May 16, 2014 (KHARTOUM) - The Sudanese government summoned the American and Canadian envoys in Khartoum on Thursday to condemn a joint statement they issued on the bombing of a hospital in the restive South Kordofan state.
The Sudanese army bombed during two days (1 and 2 May) an area adjacent to the Mercy Hospital in the Nuba Mountains, South Kordofan. Several civilians were killed and some parts of the hospital were affected by the air attacks.
“We strongly condemn any targeting of civilians, and are appalled by this attack on those providing essential medical care or humanitarian assistance to people in need. International humanitarian law obligates all parties to a conflict to distinguish civilians from combatants,” said a the joint statement issued on 8 May.
Diplomatic sources in Khartoum said the foreign ministry informed Candian and US chargés d’affaires of its rejection of the statement.
The statement and the language used to write it “are contrary to diplomatic norms and traditions”, the source said.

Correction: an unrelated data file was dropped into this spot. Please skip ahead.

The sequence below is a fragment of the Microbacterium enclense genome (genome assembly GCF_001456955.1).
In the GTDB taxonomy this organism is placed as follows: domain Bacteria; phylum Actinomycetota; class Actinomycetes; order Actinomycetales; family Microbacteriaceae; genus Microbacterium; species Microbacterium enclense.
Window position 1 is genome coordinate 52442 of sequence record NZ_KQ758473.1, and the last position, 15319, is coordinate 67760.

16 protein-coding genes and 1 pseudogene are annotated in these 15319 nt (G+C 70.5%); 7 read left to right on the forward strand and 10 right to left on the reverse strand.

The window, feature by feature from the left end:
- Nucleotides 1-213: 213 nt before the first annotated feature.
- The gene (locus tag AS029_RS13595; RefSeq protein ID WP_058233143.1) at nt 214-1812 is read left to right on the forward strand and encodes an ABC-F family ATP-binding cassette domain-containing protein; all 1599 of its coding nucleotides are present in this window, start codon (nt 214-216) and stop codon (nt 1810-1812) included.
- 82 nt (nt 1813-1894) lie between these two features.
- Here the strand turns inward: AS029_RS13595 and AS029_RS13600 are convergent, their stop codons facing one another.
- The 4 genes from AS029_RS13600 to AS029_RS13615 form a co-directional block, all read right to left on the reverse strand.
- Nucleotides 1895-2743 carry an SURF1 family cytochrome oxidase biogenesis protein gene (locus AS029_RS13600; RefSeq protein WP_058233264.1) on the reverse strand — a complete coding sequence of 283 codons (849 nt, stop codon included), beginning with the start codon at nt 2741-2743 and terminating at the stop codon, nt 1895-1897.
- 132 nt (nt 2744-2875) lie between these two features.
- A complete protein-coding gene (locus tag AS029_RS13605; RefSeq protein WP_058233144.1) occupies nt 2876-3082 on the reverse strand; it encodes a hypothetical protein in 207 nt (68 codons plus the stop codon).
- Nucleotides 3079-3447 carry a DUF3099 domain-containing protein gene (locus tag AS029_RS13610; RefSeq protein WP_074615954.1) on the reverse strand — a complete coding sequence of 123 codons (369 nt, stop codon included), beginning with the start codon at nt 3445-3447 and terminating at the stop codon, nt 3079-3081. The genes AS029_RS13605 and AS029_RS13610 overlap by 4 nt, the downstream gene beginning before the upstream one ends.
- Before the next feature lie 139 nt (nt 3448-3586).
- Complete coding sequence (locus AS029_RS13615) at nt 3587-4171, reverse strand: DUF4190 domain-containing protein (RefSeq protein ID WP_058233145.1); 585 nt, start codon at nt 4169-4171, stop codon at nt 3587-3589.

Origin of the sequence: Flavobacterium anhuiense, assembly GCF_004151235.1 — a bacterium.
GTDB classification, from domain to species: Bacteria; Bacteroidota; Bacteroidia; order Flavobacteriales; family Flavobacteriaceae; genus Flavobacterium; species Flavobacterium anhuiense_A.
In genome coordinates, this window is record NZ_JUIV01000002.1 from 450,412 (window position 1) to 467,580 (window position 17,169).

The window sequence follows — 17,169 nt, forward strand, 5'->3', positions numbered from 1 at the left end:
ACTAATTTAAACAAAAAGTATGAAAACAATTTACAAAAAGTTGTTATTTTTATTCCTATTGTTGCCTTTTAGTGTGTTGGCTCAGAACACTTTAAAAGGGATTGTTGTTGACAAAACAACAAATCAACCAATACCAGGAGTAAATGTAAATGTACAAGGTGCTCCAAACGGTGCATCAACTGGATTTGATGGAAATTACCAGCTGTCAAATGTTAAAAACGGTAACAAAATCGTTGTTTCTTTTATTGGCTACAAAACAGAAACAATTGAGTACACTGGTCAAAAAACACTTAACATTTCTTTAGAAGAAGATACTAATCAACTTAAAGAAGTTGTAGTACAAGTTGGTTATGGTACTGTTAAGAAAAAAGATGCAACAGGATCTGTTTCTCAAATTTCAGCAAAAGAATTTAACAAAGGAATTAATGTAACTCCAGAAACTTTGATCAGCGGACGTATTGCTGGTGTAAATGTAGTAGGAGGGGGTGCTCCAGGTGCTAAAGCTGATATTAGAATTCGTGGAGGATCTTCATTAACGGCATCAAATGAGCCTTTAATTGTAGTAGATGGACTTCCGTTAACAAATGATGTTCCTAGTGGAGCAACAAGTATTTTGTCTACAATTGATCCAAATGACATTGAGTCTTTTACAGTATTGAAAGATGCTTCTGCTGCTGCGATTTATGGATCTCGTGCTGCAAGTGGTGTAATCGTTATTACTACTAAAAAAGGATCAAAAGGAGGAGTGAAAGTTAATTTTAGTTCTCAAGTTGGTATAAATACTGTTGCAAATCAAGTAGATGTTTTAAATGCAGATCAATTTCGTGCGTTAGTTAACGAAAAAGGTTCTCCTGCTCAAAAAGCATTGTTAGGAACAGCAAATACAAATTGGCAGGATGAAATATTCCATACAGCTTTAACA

The European Union delegation and the embassy of Norway in Sudan issued a separate statement on the same issue expressing their “concern” over the bombing.
“Failing to make the distinction between military objectives and the civilian population and objects represents an indiscriminate attack and is a war crime,” said the European statement.
It is not clear if the EU and Norway ambassadors will be summoned, but strained relations between Khartoum and Washington have prompted this Sudanese reaction.
The Sudanese army and its militias are carrying out a large-scale counterinsurgency campaign in the South Kordofan state aiming to weaken the SPLM-N rebels and force them to negotiate a peace deal.
The two warring parties are supposed to meet this month, but the SPLM-N warned that it would not accept to negotiate a peace deal on the conflict in the Two Areas and reiterated its demand for a large process including Darfur rebel groups.